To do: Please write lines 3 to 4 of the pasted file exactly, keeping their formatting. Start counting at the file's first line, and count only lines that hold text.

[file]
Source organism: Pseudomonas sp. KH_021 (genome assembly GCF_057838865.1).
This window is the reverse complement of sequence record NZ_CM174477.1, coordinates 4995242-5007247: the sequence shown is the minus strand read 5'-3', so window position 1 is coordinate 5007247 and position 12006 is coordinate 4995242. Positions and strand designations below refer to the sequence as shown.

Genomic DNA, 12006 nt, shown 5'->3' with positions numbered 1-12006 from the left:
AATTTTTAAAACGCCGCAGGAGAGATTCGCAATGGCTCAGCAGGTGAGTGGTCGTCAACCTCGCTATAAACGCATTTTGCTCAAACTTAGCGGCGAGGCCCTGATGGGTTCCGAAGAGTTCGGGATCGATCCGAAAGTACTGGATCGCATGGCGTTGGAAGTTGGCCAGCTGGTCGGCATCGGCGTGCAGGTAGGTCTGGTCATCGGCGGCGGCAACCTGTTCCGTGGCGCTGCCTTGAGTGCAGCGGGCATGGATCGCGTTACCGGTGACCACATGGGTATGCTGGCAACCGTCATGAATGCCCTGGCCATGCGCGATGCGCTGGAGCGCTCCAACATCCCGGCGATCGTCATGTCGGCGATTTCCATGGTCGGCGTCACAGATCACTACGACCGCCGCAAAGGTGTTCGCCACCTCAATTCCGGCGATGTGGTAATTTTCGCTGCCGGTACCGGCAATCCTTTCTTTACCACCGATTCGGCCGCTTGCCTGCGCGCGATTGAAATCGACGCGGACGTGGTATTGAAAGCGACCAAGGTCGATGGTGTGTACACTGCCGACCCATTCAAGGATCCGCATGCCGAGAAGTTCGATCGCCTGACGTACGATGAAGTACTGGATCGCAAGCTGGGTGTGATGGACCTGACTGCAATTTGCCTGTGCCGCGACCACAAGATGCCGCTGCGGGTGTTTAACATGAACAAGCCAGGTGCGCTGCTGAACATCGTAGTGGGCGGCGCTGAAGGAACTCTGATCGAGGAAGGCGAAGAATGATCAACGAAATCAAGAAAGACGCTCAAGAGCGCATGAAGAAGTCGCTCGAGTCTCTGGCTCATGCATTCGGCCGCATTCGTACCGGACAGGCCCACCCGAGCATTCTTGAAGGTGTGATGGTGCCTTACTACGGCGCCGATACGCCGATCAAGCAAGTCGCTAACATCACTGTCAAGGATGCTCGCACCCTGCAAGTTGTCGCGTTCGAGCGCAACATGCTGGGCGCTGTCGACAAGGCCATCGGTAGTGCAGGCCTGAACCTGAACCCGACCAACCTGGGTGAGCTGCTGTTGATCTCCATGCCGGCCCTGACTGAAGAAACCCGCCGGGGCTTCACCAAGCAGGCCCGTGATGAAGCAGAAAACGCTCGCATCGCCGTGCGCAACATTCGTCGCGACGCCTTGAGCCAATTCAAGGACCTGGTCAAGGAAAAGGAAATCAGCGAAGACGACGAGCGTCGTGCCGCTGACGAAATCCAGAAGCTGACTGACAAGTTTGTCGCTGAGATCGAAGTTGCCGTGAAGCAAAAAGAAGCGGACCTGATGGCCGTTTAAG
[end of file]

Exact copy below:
Genomic DNA, 12006 nt, shown 5'->3' with positions numbered 1-12006 from the left:
AATTTTTAAAACGCCGCAGGAGAGATTCGCAATGGCTCAGCAGGTGAGTGGTCGTCAACCTCGCTATAAACGCATTTTGCTCAAACTTAGCGGCGAGGCCCTGATGGGTTCCGAAGAGTTCGGGATCGATCCGAAAGTACTGGATCGCATGGCGTTGGAAGTTGGCCAGCTGGTCGGCATCGGCGTGCAGGTAGGTCTGGTCATCGGCGGCGGCAACCTGTTCCGTGGCGCTGCCTTGAGTGCAGCGGGCATGGATCGCGTTACCGGTGACCACATGGGTATGCTGGCAACCGTCATGAATGCCCTGGCCATGCGCGATGCGCTGGAGCGCTCCAACATCCCGGCGATCGTCATGTCGGCGATTTCCATGGTCGGCGTCACAGATCACTACGACCGCCGCAAAGGTGTTCGCCACCTCAATTCCGGCGATGTGGTAATTTTCGCTGCCGGTACCGGCAATCCTTTCTTTACCACCGATTCGGCCGCTTGCCTGCGCGCGATTGAAATCGACGCGGACGTGGTATTGAAAGCGACCAAGGTCGATGGTGTGTACACTGCCGACCCATTCAAGGATCCGCATGCCGAGAAGTTCGATCGCCTGACGTACGATGAAGTACTGGATCGCAAGCTGGGTGTGATGGACCTGACTGCAATTTGCCTGTGCCGCGACCACAAGATGCCGCTGCGGGTGTTTAACATGAACAAGCCAGGTGCGCTGCTGAACATCGTAGTGGGCGGCGCTGAAGGAACTCTGATCGAGGAAGGCGAAGAATGATCAACGAAATCAAGAAAGACGCTCAAGAGCGCATGAAGAAGTCGCTCGAGTCTCTGGCTCATGCATTCGGCCGCATTCGTACCGGACAGGCCCACCCGAGCATTCTTGAAGGTGTGATGGTGCCTTACTACGGCGCCGATACGCCGATCAAGCAAGTCGCTAACATCACTGTCAAGGATGCTCGCACCCTGCAAGTTGTCGCGTTCGAGCGCAACATGCTGGGCGCTGTCGACAAGGCCATCGGTAGTGCAGGCCTGAACCTGAACCCGACCAACCTGGGTGAGCTGCTGTTGATCTCCATGCCGGCCCTGACTGAAGAAACCCGCCGGGGCTTCACCAAGCAGGCCCGTGATGAAGCAGAAAACGCTCGCATCGCCGTGCGCAACATTCGTCGCGACGCCTTGAGCCAATTCAAGGACCTGGTCAAGGAAAAGGAAATCAGCGAAGACGACGAGCGTCGTGCCGCTGACGAAATCCAGAAGCTGACTGACAAGTTTGTCGCTGAGATCGAAGTTGCCGTGAAGCAAAAAGAAGCGGACCTGATGGCCGTTTAAG